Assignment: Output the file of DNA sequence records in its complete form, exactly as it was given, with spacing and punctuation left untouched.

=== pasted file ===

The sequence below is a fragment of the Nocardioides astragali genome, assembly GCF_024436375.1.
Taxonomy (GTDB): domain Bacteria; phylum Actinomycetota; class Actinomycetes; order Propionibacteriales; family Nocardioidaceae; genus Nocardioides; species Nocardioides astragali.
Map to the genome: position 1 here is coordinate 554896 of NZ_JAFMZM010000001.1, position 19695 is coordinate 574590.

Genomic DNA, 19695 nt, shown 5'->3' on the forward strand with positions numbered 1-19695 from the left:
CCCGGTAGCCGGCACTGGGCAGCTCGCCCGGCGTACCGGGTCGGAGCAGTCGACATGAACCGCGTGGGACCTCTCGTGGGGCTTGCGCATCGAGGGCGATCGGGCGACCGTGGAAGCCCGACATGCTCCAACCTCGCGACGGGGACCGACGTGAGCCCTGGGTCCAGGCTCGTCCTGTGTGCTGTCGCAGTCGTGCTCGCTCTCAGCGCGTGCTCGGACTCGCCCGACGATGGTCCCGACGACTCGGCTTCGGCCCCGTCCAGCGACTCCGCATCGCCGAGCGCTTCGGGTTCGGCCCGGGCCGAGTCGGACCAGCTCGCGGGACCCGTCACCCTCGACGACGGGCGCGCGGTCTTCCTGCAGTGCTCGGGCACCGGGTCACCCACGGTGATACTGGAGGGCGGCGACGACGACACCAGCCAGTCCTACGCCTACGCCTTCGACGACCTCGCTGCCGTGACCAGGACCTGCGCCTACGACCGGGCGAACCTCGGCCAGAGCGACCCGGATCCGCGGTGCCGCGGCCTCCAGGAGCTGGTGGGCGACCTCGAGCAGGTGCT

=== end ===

The sequence below is a fragment of the Nocardioides astragali genome, assembly GCF_024436375.1.
Taxonomy (GTDB): domain Bacteria; phylum Actinomycetota; class Actinomycetes; order Propionibacteriales; family Nocardioidaceae; genus Nocardioides; species Nocardioides astragali.
Map to the genome: position 1 here is coordinate 554896 of NZ_JAFMZM010000001.1, position 19695 is coordinate 574590.

Genomic DNA, 19695 nt, shown 5'->3' on the forward strand with positions numbered 1-19695 from the left:
CCCGGTAGCCGGCACTGGGCAGCTCGCCCGGCGTACCGGGTCGGAGCAGTCGACATGAACCGCGTGGGACCTCTCGTGGGGCTTGCGCATCGAGGGCGATCGGGCGACCGTGGAAGCCCGACATGCTCCAACCTCGCGACGGGGACCGACGTGAGCCCTGGGTCCAGGCTCGTCCTGTGTGCTGTCGCAGTCGTGCTCGCTCTCAGCGCGTGCTCGGACTCGCCCGACGATGGTCCCGACGACTCGGCTTCGGCCCCGTCCAGCGACTCCGCATCGCCGAGCGCTTCGGGTTCGGCCCGGGCCGAGTCGGACCAGCTCGCGGGACCCGTCACCCTCGACGACGGGCGCGCGGTCTTCCTGCAGTGCTCGGGCACCGGGTCACCCACGGTGATACTGGAGGGCGGCGACGACGACACCAGCCAGTCCTACGCCTACGCCTTCGACGACCTCGCTGCCGTGACCAGGACCTGCGCCTACGACCGGGCGAACCTCGGCCAGAGCGACCCGGATCCGCGGTGCCGCGGCCTCCAGGAGCTGGTGGGCGACCTCGAGCAGGTGCT